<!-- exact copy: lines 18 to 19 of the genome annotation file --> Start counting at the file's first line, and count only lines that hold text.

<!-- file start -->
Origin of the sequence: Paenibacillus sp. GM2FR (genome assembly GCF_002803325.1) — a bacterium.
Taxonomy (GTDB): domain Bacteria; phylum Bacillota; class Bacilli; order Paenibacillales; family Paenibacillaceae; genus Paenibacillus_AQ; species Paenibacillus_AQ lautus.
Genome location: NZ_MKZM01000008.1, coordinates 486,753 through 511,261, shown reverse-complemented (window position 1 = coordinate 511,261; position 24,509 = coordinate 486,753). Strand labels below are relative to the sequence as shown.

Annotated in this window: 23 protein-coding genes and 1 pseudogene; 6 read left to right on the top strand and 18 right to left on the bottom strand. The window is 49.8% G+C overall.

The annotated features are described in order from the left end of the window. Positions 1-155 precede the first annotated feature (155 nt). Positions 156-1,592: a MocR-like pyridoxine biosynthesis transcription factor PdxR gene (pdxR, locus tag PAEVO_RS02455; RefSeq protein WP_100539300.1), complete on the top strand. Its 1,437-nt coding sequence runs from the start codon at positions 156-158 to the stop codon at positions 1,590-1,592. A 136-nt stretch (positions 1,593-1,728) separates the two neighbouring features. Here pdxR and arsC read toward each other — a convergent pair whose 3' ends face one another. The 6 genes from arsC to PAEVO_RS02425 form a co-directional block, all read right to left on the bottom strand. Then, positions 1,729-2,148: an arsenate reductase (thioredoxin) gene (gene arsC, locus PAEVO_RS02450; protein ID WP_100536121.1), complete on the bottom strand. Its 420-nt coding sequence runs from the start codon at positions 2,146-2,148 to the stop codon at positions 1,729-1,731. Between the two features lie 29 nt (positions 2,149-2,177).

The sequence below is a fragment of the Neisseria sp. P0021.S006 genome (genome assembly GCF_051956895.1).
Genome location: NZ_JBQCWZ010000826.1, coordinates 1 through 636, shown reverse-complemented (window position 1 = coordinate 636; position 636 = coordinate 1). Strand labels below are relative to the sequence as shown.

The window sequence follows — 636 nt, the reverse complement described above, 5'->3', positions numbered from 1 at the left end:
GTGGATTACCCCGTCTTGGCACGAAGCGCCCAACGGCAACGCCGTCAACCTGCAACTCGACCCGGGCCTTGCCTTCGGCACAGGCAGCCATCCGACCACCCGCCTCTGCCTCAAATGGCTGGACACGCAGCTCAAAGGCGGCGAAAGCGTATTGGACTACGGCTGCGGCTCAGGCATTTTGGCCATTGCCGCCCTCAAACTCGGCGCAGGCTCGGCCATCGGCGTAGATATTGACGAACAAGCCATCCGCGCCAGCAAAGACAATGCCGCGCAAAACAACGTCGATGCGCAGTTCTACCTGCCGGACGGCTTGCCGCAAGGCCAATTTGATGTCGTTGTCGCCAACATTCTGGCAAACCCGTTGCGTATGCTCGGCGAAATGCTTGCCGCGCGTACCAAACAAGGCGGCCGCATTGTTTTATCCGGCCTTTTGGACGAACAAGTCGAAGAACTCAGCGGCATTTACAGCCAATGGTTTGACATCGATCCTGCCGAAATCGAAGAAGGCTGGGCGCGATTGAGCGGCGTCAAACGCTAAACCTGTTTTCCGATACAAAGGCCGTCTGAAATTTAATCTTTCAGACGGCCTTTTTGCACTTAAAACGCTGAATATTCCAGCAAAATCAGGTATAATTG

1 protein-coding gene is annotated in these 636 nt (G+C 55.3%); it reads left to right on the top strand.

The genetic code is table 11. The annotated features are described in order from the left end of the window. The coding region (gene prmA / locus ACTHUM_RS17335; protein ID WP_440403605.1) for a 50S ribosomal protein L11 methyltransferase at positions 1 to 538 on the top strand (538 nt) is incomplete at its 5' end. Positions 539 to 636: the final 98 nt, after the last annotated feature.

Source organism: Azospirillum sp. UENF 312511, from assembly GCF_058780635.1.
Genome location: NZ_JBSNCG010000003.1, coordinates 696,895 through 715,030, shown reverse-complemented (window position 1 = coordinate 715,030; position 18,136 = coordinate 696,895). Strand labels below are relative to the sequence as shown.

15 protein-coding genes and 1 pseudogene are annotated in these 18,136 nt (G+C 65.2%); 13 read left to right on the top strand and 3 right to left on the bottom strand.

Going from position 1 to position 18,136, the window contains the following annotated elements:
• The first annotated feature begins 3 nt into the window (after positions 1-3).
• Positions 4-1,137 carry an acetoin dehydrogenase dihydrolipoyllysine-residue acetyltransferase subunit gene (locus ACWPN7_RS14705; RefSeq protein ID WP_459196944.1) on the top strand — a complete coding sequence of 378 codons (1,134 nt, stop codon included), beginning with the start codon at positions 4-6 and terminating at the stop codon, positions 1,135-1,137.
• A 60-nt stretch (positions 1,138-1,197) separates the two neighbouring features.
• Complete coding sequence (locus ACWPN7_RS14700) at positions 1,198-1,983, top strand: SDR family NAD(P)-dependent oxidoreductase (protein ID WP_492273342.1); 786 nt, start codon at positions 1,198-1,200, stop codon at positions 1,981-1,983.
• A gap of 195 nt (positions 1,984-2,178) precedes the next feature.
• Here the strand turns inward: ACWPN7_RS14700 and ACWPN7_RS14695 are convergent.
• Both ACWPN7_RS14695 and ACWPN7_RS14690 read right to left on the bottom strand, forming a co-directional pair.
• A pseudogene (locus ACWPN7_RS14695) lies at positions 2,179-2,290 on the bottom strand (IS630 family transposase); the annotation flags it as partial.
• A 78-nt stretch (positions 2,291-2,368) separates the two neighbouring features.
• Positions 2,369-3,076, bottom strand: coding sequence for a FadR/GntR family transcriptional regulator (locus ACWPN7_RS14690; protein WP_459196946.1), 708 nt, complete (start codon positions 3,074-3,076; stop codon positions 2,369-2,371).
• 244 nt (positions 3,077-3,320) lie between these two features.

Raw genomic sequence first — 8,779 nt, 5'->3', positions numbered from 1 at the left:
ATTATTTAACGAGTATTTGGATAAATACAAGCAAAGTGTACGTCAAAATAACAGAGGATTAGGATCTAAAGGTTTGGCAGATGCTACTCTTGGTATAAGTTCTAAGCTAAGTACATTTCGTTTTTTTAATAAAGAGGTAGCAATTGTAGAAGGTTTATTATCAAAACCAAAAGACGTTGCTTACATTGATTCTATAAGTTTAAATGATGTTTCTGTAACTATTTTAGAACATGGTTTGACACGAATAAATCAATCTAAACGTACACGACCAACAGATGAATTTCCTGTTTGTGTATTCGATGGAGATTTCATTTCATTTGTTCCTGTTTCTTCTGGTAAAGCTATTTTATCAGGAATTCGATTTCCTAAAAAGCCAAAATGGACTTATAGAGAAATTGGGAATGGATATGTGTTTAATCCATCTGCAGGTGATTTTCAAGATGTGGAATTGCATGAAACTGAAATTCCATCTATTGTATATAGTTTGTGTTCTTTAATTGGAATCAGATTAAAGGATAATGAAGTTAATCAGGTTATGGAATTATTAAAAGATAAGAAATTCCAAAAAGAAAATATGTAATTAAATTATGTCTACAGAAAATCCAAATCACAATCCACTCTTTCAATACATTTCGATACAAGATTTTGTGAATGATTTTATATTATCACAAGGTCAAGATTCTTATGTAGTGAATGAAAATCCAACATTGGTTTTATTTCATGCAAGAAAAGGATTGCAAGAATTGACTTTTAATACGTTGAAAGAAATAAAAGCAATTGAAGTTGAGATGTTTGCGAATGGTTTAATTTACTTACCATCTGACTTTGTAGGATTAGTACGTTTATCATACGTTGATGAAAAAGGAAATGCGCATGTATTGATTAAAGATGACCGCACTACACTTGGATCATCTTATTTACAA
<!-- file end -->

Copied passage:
• A 60-nt stretch (positions 1,138-1,197) separates the two neighbouring features.
• Complete coding sequence (locus ACWPN7_RS14700) at positions 1,198-1,983, top strand: SDR family NAD(P)-dependent oxidoreductase (protein ID WP_492273342.1); 786 nt, start codon at positions 1,198-1,200, stop codon at positions 1,981-1,983.